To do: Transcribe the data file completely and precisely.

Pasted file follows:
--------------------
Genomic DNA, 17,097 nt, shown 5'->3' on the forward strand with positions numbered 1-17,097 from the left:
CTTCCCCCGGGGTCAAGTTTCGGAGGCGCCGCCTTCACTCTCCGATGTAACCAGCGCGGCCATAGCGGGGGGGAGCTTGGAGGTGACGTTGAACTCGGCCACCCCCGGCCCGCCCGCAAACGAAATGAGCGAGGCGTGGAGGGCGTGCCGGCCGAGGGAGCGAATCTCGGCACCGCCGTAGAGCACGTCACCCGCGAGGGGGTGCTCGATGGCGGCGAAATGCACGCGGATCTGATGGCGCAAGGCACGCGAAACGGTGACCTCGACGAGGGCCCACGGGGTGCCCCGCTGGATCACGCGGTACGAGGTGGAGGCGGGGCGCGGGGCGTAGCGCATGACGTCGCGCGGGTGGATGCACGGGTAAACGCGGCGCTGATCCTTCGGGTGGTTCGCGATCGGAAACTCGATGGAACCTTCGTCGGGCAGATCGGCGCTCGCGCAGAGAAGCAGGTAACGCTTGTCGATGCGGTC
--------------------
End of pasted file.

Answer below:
Genomic DNA, 17,097 nt, shown 5'->3' on the forward strand with positions numbered 1-17,097 from the left:
CTTCCCCCGGGGTCAAGTTTCGGAGGCGCCGCCTTCACTCTCCGATGTAACCAGCGCGGCCATAGCGGGGGGGAGCTTGGAGGTGACGTTGAACTCGGCCACCCCCGGCCCGCCCGCAAACGAAATGAGCGAGGCGTGGAGGGCGTGCCGGCCGAGGGAGCGAATCTCGGCACCGCCGTAGAGCACGTCACCCGCGAGGGGGTGCTCGATGGCGGCGAAATGCACGCGGATCTGATGGCGCAAGGCACGCGAAACGGTGACCTCGACGAGGGCCCACGGGGTGCCCCGCTGGATCACGCGGTACGAGGTGGAGGCGGGGCGCGGGGCGTAGCGCATGACGTCGCGCGGGTGGATGCACGGGTAAACGCGGCGCTGATCCTTCGGGTGGTTCGCGATCGGAAACTCGATGGAACCTTCGTCGGGCAGATCGGCGCTCGCGCAGAGAAGCAGGTAACGCTTGTCGATGCGGTC